The shift to electric vehicles is underway, but California’s two US senators are looking to expedite it: According to a report from the Reuters news service, the two senators are pressing President Biden to set a date by which new gasoline-powered vehicles will no longer be sold in the US. Last fall, California Governor Gavin Newsom signed an executive order banning the sale of new gas-powered vehicles beginning in 2035.
Senators Dianne Feinstein and Alex Padilla sent the letter to President Biden today, asking the president to follow California’s lead on the transition to electric vehicles, Reuters reported. Biden hasn’t said that he will commit to any timeline for a sales ban of gas-powered vehicles, but his campaign site during the Democratic primary did say he aimed to develop “rigorous new fuel-economy standards aimed at ensuring 100 percent of new sales for light- and medium-duty vehicles will be electrified.” By lacking a timeline for that goal, Biden was in the minority of those in the Democratic primary.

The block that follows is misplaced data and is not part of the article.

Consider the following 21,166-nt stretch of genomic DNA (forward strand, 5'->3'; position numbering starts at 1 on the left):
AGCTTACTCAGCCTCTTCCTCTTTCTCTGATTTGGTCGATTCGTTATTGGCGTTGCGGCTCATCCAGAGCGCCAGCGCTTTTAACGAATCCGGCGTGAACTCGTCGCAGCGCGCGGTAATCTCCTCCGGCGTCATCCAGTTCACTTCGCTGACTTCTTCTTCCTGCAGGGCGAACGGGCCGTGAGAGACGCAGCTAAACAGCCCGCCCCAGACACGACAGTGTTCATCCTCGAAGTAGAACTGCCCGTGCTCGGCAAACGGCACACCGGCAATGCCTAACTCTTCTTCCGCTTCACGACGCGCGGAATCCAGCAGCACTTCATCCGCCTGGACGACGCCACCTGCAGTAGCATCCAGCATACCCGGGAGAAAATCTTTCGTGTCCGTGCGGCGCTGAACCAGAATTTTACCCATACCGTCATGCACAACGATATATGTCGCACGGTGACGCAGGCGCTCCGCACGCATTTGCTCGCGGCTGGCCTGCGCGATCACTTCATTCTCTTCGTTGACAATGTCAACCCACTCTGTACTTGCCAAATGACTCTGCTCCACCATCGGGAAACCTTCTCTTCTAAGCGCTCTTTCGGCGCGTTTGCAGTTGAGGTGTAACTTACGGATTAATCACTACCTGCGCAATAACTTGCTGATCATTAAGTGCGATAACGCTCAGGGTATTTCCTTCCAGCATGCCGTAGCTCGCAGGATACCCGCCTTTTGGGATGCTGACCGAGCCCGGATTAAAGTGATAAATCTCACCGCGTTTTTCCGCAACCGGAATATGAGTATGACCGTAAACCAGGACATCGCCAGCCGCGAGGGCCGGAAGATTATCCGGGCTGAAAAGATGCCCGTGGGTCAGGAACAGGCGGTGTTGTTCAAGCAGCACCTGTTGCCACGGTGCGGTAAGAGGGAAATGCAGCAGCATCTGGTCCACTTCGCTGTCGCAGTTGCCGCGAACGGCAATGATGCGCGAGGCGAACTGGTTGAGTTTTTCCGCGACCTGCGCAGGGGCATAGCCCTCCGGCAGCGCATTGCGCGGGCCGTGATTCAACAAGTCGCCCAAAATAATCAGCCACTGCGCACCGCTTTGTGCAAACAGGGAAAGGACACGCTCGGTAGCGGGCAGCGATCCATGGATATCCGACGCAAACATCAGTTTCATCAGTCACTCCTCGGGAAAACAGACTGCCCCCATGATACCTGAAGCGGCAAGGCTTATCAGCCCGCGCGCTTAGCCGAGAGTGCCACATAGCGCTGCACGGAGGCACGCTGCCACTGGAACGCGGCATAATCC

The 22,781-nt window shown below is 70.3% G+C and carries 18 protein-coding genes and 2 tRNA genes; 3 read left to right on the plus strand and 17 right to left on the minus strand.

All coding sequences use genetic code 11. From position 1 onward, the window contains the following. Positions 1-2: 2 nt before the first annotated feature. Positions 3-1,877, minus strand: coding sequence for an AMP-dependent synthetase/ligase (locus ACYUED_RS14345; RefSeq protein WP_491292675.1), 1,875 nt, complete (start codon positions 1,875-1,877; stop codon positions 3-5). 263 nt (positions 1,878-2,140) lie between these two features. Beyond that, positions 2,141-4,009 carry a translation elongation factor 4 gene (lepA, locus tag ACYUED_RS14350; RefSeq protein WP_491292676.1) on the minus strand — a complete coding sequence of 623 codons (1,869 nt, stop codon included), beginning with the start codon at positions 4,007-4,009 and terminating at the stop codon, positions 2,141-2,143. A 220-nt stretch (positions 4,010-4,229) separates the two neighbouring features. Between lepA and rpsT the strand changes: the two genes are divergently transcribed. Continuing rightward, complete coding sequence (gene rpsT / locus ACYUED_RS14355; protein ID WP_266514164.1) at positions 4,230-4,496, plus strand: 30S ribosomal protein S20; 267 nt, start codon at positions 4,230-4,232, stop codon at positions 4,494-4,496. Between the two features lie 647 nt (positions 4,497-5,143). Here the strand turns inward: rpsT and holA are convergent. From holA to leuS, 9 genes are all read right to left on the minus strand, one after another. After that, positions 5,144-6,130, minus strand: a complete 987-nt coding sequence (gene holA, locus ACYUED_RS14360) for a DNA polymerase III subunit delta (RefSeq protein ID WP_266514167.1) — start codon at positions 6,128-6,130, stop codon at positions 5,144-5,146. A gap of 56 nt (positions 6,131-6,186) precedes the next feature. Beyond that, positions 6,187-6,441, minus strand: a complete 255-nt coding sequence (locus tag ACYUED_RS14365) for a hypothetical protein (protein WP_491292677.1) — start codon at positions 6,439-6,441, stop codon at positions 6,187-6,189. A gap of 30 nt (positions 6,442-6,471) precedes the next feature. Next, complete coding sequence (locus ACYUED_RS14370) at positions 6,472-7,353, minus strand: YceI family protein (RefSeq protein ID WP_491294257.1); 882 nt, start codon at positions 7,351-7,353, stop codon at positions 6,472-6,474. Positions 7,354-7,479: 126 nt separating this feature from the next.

Nonetheless, President Biden has taken steps to increase the number of electric vehicles on the road. Shortly after taking office, Biden signed an executive order saying that the federal fleet of vehicles, of which there is roughly 645,000, will be replaced with electric vehicles.
The senators’ letter also requested that Biden restore California’s leadership on emissions standards; that leadership was eroded during the Trump presidency, particularly when the EPA revoked California’s waiver to set stricter emissions standards. The senators requested that the emissions standards which California and several automakers—including Ford, Honda, Volkswagen, Volvo, and BMW—agreed to last summer be made the federal standard. Those automakers and California agreed to increase average fuel economy to 51 mpg by 2026. On his first day in office, Biden signed an executive order directing the government to revise fuel-economy standards.
Let us know when you think we’ll see the end to gas-only car sales in the United States—or if it will never happen—in the comments below.
From: Car and Driver
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